INSIDE THE ROPES
By TOM LaMARRE
The Sports Xchange
On paper, as the pundits like to say, the 39th Ryder Cup this week at Medinah looks like one of the most competitive and compelling in the series, which dates to 1927.
Not that the matches have lacked for drama since the Europeans turned the tide in the mid-1980s. But when the rosters became official for this year’s event, the talk began that these might be the two deepest teams to meet in the history of the biennial spectacle.
That aforementioned piece of paper would be the World Golf Rankings. Twenty-four players on the two teams come from the top 35 on the list as of last week, including nine in the top 10.
“I’ve always said that I don’t see any favorites in this Ryder Cup; both teams are playing very strong,” said Jose Maria Olazabal of Spain, captain of the European team.
“The U.S. team is always strong, they’ve played great, they won the Masters (Bubba Watson) this year, the U.S. Open (Webb Simpson), they’ve won a bunch of tournaments, (four) rookies in that team so far have played extraordinarily well.
“In that regard both teams are strong. I don’t see any favorites at all.”
For much of the season, the U.S. team seemed to be gaining the upper hand, with Tiger Woods winning three times and Zach Johnson and Jason Dufner, a Ryder Cup rookie, each claiming two titles.
Phil Mickelson had an early victory with a dominant performance at Pebble Beach, Steve Stricker won the season opener in Kapalua and Brandt Snedeker posted an early victory at Torrey Pines before coming back from a rib injury in midseason to win the Tour Championship and the FedEx Cup on Sunday.
Matt Kuchar claimed the biggest title of his career at the Players Championship and Keegan Bradley and Dustin Johnson came on strong with victories later in the season, leaving Jim Furyk as the only player on the American side without a victory this season.
Said captain Davis Love III: “(The Europeans are) going to be tough; they are every year. (But) I’ll tell you this: I love my team.”
One European golf writer wrote ominously awhile back that the Euros should pay attention to the “strong American team that is forming just over the next hill.”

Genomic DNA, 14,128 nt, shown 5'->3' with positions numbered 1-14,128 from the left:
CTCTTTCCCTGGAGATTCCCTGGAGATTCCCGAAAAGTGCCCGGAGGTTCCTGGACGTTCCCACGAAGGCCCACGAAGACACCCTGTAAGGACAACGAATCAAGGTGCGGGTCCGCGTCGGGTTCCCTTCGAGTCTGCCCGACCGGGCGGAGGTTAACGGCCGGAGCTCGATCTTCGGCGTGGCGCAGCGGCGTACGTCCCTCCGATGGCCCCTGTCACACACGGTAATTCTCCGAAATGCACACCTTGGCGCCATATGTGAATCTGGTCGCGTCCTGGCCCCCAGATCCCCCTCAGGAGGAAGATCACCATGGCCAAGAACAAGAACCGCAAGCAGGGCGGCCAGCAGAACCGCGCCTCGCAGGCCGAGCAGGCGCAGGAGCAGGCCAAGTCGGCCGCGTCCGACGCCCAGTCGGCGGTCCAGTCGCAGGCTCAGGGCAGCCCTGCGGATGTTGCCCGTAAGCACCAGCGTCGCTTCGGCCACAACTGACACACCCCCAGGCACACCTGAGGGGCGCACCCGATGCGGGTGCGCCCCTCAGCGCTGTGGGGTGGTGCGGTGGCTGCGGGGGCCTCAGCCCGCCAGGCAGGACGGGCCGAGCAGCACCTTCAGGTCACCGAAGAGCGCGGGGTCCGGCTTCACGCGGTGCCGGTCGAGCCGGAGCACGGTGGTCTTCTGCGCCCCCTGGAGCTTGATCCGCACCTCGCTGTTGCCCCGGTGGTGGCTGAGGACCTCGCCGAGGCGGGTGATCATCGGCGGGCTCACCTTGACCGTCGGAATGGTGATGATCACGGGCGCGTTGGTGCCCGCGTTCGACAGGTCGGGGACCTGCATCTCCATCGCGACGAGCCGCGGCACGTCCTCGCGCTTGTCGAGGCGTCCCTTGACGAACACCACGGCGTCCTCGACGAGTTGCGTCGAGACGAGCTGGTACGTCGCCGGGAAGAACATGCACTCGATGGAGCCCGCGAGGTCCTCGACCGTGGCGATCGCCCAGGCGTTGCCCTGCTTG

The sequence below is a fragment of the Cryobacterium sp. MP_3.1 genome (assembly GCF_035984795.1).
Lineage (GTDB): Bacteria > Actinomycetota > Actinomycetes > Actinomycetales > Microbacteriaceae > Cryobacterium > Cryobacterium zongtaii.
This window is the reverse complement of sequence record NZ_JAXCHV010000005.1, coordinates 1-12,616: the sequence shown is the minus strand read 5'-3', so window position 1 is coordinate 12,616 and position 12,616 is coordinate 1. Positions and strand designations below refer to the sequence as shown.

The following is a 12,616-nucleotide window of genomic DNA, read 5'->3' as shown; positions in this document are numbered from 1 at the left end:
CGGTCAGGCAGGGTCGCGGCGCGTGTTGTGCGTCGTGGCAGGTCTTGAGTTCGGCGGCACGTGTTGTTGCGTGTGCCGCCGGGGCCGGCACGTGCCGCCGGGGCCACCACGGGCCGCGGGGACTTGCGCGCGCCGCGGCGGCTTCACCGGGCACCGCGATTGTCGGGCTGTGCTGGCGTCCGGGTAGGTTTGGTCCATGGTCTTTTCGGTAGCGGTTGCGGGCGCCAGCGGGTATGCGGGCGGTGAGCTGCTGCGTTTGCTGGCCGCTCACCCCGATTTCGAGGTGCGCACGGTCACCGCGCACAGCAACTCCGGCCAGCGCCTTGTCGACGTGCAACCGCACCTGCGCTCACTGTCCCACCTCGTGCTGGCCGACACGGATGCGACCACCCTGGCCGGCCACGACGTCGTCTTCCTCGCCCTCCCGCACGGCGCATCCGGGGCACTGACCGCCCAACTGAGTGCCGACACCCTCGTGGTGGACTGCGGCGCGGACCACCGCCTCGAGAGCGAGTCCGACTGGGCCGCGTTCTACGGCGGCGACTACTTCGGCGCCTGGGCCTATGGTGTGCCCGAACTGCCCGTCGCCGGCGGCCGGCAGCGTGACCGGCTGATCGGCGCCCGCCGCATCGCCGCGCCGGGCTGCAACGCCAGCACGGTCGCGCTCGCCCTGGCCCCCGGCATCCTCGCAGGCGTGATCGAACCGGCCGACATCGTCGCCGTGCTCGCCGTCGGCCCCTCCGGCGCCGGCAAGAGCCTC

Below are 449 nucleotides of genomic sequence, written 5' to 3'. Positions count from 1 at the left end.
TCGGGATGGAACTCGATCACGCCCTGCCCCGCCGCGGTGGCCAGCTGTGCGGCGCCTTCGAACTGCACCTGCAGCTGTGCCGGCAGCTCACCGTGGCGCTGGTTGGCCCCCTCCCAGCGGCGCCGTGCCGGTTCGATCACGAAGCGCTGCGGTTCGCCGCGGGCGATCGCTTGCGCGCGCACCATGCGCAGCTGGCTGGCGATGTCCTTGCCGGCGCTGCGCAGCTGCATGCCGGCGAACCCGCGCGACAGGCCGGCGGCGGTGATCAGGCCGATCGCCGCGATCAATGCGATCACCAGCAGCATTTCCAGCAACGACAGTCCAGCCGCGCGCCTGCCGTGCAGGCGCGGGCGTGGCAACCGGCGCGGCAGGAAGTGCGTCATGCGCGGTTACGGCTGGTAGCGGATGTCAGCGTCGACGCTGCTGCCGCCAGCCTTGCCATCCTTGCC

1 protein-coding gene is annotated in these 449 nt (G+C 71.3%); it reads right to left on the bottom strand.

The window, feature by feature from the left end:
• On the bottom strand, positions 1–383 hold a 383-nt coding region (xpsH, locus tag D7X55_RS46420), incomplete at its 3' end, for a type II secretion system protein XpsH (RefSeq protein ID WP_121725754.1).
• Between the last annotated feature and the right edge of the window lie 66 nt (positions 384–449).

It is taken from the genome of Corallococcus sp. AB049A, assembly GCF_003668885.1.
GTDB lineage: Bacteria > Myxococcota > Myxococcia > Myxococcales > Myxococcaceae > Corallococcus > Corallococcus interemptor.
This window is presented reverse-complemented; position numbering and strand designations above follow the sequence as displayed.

Then Rory McIlroy of Northern Ireland captured the PGA Championship to start a run of three victories in a span of four tournaments that cemented his status as the best player in the world right now.
Not only that, veteran Paul Lawrie of Scotland claimed his second victory of the year, while Sergio Garcia of Spain, Peter Hanson of Sweden and Nicholas Colsaerts of Belgium, the only rookie on the European team, also won recently.
“We have definitely turned it around,” said CBS commentator Nick Faldo, captain of the European team in 2008 at Valhalla. “Lee Westwood has found some form again recently, and I like our dark horses, too, people like Paul Lawrie and Nicolas Colsaerts.
“The Americans will set up the course for long hitters and we’ve got Rory, Westwood and Colsaerts as our long hitters so, as I say, everyone looks evenly matched.”
For the record, and for what it’s worth, the only players on the European team without victories this year are Graeme McDowell, the 2010 U.S. Open champion, and Martin Kaymer of Germany, the 2010 PGA champion, and Ian Poulter of England.
However, all of them are intense competitors and strong match players, as all of the Euros have proved to be over the years.
Even though the Americans hold a commanding 25-11-2 lead in the series, the Euros have an 8-4-1 edge since 1985, have won six of the last eight times and have prevailed twice on U.S. soil during that time.
Medinah, where Woods captured the 1999 and 2006 PGA Championships, might favor the long-hitting U.S. team at 7,657 yards, with Watson, Dustin Johnson, Bradley, Mickelson and Woods all capable of hitting the long ball.
“I’ve had a little bit of success there, so personally speaking, I like the place,” Woods said. “I haven’t played it since the new redo. They’ve gone in and redone 11 greens. Completely redid 15, so that’s going to be different for us.
” … As far as a match-play golf course, I think that it’s set up for the ability to make a lot of birdies. The two times that we’ve played the PGA there, they set it up pretty hard and we still made a bunch of birdies. If we get the right kind of weather coming in there, and then being match play where we naturally can be more aggressive, the format lends itself to that. I can see there being just a boatload of birdies there.”
However, the Euros might have a secret weapon because European stalwart Donald lives most of the year in the Chicago area and knows the course well, so he can offer up its secrets to his teammates.
“I’ve lived in Chicago for 15 years,” said Donald, a graduate of Northwestern. “I love it here and I’ve built up a bit of a following. At least I hope they won’t be booing.”
McIlroy, Donald and Westwood give the Europeans three of the top four players in the world, broken up only by Woods at No. 2, but the Americans have 11 of the top 20.